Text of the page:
Colorado’s driver’s license program for immigrants faces
many more hurdles than previously believed, including long wait lines that have" border="0"/>
Colorado's driver's license program for immigrants faces many more hurdles than previously believed, including long wait lines that have resulted in fraud to allow people to jump ahead in line. (RJ Sangosti, The Denver Post)

It is maddening to see a well-intentioned government program fail to function because of differing political opinions among lawmakers.

If a program is so bad, change it or repeal it. But if you can't do either, don't starve its funding to the point it wastes the time of tens of thousands of people.

That is what some Republicans in the legislature have been doing to a driver's license program for immigrants who are in the country illegally.

The program, approved by a Democratic-controlled legislature in 2013, pays for itself by charging immigrants $55 more than others to get licenses.

But the program was more popular than anticipated, and the proposed funding was set too low. Republicans last year denied a request to increase the program's breadth and thus allow it serve more immigrants.

Now, only 90 applicants a day can make appointments when there are an estimated 150,000 people eligible to apply, according to The Denver Post's Jesse Paul.

It could take years for some to obtain the licenses, which can make the roads safer for everyone. To obtain a license, applicants must prove they know the state's driving laws, pass a driving test and have proper vision. A license also allows a person to get insurance, and would reduce the incentive for someone involved in an accident to flee from the scene.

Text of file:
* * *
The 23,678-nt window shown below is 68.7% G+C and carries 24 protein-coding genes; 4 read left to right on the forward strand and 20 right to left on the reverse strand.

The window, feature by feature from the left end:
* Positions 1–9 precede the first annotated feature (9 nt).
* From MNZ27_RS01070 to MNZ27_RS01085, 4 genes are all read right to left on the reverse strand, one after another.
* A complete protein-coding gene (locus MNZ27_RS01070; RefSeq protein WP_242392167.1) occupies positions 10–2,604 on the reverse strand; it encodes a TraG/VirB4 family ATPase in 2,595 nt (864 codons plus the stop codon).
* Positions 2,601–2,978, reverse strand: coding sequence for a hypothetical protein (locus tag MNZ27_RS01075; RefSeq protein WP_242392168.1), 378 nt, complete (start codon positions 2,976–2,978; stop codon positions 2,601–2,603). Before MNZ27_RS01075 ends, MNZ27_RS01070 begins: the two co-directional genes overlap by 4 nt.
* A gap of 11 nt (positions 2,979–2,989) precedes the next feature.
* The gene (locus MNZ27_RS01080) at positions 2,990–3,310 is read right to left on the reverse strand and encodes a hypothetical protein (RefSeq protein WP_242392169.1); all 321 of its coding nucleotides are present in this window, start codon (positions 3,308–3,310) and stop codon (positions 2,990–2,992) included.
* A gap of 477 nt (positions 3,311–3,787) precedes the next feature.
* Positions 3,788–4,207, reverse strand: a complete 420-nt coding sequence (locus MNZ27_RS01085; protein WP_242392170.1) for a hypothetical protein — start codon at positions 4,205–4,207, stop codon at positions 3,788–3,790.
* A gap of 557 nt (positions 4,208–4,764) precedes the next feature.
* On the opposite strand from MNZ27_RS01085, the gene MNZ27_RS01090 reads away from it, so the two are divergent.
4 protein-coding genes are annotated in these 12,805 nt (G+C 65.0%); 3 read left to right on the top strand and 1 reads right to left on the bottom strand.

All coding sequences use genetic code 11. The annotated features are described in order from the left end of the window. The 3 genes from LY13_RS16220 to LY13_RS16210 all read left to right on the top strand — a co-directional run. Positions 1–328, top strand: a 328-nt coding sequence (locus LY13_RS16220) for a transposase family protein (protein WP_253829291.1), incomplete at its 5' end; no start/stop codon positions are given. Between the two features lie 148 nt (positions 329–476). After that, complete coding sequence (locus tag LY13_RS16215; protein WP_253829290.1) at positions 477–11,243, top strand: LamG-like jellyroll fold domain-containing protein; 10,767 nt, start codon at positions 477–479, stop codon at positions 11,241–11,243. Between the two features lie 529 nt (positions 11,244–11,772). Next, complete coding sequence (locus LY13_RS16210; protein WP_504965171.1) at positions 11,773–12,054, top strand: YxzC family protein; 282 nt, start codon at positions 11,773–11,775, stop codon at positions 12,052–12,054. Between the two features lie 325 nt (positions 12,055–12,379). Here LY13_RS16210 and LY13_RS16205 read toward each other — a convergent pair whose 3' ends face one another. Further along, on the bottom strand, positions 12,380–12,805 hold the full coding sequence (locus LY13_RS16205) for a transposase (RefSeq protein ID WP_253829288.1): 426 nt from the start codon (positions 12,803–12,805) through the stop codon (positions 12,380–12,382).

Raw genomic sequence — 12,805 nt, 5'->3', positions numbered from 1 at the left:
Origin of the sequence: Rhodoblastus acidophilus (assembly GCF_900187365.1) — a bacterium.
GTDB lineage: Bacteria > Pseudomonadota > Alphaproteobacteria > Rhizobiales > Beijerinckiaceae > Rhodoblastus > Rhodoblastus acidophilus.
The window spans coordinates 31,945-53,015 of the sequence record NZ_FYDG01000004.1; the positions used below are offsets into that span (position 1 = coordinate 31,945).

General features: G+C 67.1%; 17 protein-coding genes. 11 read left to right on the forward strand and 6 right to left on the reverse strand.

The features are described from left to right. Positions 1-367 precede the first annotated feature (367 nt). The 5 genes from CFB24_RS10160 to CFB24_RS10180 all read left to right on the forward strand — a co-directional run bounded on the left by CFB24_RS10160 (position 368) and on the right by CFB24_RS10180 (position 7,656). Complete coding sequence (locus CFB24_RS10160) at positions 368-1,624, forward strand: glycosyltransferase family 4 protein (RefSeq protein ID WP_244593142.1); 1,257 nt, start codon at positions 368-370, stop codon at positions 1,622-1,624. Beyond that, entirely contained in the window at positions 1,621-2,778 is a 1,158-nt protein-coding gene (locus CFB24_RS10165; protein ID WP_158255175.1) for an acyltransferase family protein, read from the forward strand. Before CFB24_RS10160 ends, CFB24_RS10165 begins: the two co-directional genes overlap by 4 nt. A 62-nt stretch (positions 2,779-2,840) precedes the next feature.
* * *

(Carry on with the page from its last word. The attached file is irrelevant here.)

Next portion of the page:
It does not grant anyone legal status in this country and it does not make anyone eligible to work here, either.


Police, sheriffs and other law enforcement groups support the measure. Other states have enacted similar laws.

The restricted number of licenses available has opened the door to schemers, duping people into paying more to get fake licenses.

Thankfully, sensible legislation to be introduced this session seeks to fix the problems.

One bill would extend the program's authority and allow it to spend more money collected from its participants.

Another bill focuses on penalizing unscrupulous actors targeting immigrants.

Yet, it is unfortunate the legislation is necessary. Lawmakers should work to ensure programs are effective, not put up roadblocks to make them fail.

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